The other somewhat common filter for Milky Way photography is a light pollution filter, designed to filter out some of the yellow colors of light that are common near cities and towns. While light pollution filters may seem like a good idea, they often cause enough color shifts in the foreground (and blurry corners on the cheaper filters) that I tend not to recommend them. The situation where they’re the most helpful is for deep-sky astrophotography in polluted areas, where you’re using a star tracking head (see below) to maximize image quality.
Star Tracking Head (3/4)
One of my favorite accessories for capturing high-quality photos of the night sky is a star tracking head. To use it, you just point the head at the North Star – or equivalent area in the Southern Hemisphere – and it follows the rotation of the stars all night (technically the rotation of the Earth, but we all know what I mean). You can attach an ordinary tripod head and compose your photo however you want. Wherever you point, star trails will be eliminated.
However, the downside is that “earth trails” – i.e., a blurred foreground – is inevitable when you use a star tracker. Some photographers choose to take a second, non-tracked photo of the foreground to merge the two together in Photoshop. Other photographers use star tracking heads for deep-sky astrophotography anyway and don’t have a foreground to worry about in the first place.
Whatever you choose, star tracking heads can give you absurd levels of image quality at night. I took the photo below with a fourteen minute exposure (plus a separate shot for the foreground). You can see in the crop afterwards just how much detail is in those stars.
Tripod Leveling Base (2/4)
If you want to take panoramas at night in order to capture the whole Milky Way, a useful tool is a tripod leveling base. Leveling bases go directly underneath the tripod head, and they have a few degrees of motion in each direction to allow your tripod head to be completely level even if the tripod legs aren’t. This way, you can rotate the tripod head to take multi-image panoramas without introducing a major tilt to your shots.
There are certainly more advanced setups if you want to do complex nighttime panoramas (our friend Aaron Priest is known for that) but a leveling base is a good starting point if you’re after basic panoramas.
Remote Shutter Release (3/4)
It’s common in Milky Way photography to be shooting with unusual settings that are much easier with a remote shutter release. Whether you’re trying to capture star trails with an hour-long exposure, a timelapse movie, a sequence of images to blend later, or anything else unusual, a remote release of some kind can be very useful. Although most cameras have built-in intervalometers, a separate remote will usually have much more functionality.
Battery Management System (3/4)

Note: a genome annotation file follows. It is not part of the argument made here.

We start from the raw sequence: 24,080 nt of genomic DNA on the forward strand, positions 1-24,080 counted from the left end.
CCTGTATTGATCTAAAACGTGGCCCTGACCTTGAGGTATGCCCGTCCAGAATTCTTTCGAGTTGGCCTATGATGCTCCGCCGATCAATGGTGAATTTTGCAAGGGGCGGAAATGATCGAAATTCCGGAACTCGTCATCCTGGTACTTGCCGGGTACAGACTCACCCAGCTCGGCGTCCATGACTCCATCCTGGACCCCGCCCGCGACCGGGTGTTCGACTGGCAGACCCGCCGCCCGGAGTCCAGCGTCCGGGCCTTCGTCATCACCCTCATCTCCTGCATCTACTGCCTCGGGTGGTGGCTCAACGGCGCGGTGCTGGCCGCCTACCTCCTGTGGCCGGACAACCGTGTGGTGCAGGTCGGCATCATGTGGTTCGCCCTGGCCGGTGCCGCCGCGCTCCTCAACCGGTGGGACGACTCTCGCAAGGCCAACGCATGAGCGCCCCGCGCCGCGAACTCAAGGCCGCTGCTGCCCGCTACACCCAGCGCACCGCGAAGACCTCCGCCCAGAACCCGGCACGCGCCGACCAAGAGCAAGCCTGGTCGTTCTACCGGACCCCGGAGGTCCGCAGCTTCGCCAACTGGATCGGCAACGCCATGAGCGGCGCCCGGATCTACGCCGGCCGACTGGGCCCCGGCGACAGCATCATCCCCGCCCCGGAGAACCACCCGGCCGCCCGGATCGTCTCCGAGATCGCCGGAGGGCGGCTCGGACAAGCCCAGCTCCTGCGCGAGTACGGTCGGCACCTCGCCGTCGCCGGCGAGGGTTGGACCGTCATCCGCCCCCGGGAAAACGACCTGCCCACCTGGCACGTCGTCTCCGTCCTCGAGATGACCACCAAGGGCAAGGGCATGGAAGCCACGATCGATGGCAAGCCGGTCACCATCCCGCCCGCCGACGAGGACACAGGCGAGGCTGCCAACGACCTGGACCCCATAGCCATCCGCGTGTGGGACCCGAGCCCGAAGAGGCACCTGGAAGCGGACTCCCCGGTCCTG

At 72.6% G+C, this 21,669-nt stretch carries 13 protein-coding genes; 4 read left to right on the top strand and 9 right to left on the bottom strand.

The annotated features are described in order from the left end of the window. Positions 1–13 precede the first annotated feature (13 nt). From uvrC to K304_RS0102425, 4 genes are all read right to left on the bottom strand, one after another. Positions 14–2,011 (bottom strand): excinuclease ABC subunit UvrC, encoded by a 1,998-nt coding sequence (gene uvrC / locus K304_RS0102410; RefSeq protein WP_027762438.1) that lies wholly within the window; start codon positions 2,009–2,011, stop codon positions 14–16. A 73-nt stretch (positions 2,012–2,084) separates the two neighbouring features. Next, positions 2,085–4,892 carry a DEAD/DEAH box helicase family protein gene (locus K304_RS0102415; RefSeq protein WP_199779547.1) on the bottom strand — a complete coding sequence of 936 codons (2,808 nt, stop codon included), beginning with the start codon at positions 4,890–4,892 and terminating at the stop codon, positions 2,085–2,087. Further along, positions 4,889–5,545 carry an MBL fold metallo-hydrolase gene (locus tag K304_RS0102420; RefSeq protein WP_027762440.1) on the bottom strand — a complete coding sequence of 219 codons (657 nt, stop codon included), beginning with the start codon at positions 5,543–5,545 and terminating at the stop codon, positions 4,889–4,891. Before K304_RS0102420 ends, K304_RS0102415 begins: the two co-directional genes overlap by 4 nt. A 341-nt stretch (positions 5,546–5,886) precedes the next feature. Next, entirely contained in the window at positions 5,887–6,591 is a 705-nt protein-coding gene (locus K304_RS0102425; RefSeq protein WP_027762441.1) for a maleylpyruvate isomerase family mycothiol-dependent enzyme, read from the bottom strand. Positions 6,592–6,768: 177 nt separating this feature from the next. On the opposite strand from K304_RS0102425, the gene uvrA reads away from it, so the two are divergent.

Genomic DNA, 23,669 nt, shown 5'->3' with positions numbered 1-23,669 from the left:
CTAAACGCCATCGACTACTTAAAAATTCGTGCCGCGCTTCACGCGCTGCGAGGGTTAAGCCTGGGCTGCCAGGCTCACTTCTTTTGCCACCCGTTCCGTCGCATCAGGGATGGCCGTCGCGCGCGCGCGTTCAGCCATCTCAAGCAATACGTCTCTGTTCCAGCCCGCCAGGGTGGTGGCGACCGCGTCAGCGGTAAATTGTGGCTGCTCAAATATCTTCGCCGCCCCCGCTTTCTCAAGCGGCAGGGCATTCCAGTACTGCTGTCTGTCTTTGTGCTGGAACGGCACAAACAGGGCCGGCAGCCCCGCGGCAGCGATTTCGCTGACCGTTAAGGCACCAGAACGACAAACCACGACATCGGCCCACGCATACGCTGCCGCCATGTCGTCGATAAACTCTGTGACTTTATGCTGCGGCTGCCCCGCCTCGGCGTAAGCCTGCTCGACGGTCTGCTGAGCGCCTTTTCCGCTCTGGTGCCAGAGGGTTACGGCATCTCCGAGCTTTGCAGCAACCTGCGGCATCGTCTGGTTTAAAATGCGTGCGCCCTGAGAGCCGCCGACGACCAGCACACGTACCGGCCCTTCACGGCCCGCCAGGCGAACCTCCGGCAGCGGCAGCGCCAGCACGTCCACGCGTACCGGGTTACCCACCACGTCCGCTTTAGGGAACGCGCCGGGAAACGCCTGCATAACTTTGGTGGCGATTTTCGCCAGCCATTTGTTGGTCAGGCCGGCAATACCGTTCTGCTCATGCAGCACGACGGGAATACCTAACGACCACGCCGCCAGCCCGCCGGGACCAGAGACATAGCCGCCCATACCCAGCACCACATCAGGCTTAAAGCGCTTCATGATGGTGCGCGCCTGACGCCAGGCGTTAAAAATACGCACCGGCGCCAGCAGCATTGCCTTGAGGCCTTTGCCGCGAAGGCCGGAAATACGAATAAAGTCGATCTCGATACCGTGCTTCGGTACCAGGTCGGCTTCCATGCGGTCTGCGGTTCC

If you’re shooting a timelapse or sequence of images at night, you should make sure you have enough batteries to last. Cold nights sap away battery life faster than you may be used to, and the same is true of constantly recording images one after another.
Plenty of cameras these days have an option for continuous power over USB, which means you can use a high-capacity external battery pack to keep your camera charged all night. If yours doesn’t, you may want to look into a standard battery grip that can at least double the capacity on most cameras.
The easiest option, if you’re not shooting a timelapse and don’t mind interrupting your camera for a minute, is just to bring a bunch of extra batteries and swap them out when they reach one bar.
It’s easy to get cold while you’re taking Milky Way photos, especially if you’re just standing around next to your tripod in the dead of night.
With no sunlight to keep you warm, even a seemingly reasonable night around 15 Celsius / 60 Fahrenheit can start to feel surprisingly cold. Bring more jackets than you think you’d need, plus handwarmers, a hat, gloves, and so on – even if it seems like overkill. Make things cozier by bringing a camping chair, blanket, and a portable speaker to enjoy the evening as your camera clicks away.
Milky Way Tracking App (3/4)
The Milky Way is generally found to the South, even if you’re in the Southern Hemisphere (though it’s much more overhead to you if that’s the case). It starts the night in the Southeast and moves toward the Southwest.
Still, it changes quite a bit based on the time of year and where you are on the globe. Rather than simply planning to look South, a better idea is to have an app that can track the Milky Way and show you where it’s going to be at any time and date in the future.
There are plenty such apps out there. I have no affiliation with them, but I like one called PhotoPills that has an augmented reality view of the Milky Way superimposed on the landscape in front of you, with whatever time/date you select. I’m sure there are others that do something similar, but either way, I recommend a Milky Way tracking app to make your life a bit easier.